I’ve been an avid listener of the Security Now podcast for a couple of years now, and learned a lot of interesting things concerning cryptography, possible avenues of attack on your home network, etc. But two recent episodes of SN showed me that the Internet is a dark and dangerous place, and that you need all the protection you can get. In this case, Firefox with the NoScript plug-in.

Before the two episodes aired, Steve Gibson had stressed the danger of having JavaScript executing in your browser when visiting an unknown site. This was my first encounter with NoScript, which, as the name implies, prevents Javascript from executing. The advantage above just turning off Javascript all together, is that you can allow certain sites, and block certain others. It can be a hassle sometimes to figure out which site you need to turn on to allow your webpage to display properly, but the added security is IMHO worth it.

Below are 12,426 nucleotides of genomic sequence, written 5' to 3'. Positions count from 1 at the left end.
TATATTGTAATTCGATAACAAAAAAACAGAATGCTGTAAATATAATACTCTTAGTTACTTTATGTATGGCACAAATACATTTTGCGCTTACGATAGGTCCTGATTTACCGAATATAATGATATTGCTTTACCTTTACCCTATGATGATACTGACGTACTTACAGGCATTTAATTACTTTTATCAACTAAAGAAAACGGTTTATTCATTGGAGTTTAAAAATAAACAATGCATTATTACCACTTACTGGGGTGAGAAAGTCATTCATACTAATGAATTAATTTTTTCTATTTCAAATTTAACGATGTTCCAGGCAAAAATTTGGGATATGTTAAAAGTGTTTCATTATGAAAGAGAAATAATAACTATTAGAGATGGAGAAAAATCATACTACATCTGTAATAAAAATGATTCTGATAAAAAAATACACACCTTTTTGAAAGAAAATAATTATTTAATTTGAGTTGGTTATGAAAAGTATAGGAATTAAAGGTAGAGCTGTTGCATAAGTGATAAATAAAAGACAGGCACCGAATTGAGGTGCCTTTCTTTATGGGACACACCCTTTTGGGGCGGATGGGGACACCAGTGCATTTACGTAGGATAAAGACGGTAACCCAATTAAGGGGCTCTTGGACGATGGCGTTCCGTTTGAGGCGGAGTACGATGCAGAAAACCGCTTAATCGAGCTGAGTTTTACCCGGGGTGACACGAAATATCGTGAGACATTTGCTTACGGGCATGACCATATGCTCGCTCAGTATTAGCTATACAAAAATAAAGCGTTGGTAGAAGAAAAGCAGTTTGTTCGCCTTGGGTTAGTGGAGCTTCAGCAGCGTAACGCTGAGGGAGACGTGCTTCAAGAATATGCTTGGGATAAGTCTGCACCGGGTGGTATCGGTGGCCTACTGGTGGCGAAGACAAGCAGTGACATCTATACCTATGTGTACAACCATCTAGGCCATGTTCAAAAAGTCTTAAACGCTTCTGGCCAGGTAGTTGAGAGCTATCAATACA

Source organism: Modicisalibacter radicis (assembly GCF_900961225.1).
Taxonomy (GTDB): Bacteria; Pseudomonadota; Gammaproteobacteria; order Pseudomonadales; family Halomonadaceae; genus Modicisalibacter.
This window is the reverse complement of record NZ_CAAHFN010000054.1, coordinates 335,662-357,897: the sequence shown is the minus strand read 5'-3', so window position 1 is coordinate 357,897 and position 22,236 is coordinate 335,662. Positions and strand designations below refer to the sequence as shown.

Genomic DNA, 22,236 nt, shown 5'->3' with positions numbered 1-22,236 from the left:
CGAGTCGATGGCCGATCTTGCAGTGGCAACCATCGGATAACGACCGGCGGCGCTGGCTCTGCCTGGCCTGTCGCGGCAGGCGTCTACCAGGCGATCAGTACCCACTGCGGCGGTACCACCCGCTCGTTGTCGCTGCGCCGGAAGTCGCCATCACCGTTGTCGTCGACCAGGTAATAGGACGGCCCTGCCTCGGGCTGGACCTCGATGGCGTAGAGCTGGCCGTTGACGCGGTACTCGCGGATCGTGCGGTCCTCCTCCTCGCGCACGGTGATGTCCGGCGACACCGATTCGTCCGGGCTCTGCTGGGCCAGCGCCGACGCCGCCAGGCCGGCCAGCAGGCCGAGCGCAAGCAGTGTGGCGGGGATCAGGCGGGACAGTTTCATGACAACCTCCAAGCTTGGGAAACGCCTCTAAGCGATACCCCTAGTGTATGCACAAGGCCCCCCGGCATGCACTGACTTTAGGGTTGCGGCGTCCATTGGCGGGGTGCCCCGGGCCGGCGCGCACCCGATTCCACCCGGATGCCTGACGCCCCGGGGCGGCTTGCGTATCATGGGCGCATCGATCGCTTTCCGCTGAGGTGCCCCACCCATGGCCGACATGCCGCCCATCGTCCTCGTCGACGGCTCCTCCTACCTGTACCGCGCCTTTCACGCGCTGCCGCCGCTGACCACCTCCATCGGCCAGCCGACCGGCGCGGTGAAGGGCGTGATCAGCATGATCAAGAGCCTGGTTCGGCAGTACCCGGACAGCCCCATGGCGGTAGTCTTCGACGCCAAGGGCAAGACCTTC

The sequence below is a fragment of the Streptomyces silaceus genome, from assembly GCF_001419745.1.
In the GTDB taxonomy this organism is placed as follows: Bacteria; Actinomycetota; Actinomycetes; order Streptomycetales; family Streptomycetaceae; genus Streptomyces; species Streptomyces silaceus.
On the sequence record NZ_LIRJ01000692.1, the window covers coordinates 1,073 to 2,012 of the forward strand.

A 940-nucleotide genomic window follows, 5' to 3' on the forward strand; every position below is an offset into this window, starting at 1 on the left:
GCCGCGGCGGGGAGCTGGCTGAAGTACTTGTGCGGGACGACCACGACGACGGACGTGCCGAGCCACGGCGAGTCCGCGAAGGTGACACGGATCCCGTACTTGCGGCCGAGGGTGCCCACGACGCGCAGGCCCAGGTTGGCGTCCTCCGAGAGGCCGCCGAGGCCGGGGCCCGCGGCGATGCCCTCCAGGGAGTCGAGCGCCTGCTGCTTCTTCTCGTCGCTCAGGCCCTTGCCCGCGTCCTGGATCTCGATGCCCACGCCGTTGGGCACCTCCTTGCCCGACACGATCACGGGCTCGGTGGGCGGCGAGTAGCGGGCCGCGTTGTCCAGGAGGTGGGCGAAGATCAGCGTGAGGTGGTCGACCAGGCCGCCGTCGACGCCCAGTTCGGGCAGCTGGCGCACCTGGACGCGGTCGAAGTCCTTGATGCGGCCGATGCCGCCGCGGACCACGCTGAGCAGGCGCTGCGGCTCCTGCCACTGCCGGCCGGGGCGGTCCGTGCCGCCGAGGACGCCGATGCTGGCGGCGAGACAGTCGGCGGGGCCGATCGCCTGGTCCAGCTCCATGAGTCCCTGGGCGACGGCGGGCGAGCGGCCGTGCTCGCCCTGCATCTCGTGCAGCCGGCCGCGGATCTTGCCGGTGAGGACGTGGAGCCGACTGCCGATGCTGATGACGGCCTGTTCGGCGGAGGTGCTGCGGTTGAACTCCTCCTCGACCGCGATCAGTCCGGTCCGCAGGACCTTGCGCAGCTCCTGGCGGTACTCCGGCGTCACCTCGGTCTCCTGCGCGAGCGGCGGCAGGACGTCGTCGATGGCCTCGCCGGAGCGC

The first episode that peeked my interest was episode 166, “Cross-Site Request Forgery”. Steve does a much better job in explaining this, but in a nutshell it is the technique that one site uses your cookies for another site to issue a GET request on a form, by displaying an “image”. Much to my surprise, NoScript was mentioned as a plugin for Firefox to prevent this.

The second episode was even more sinister. Episode 168, “ClickJacking”, describes how a page can use an Iframe to display another page behind innocent looking content, and trick you into clicking on a button in the hidden page instead of on the displayed page. This can be used to activate your camera and microphone in Flash, or change your password on MySpace to something only the owner of the malicious website knows. Once again, NoScript was suggested as the way to prevent this from happening to you.

So, Firefox with NoScript comes to the rescue of the beleagured Internet user. And I’m impressed with the development done on NoScript: starting out as a “simple” tool to turn JavaScript on and off for sites, it has now grown into the armor that is added to Firefox to protect you from most malicious websites.

Unless, of course, you turn off the script protection, as both Steve Gibson and Leo LaPorte confessed to in the latest Q&A episode…. 🙂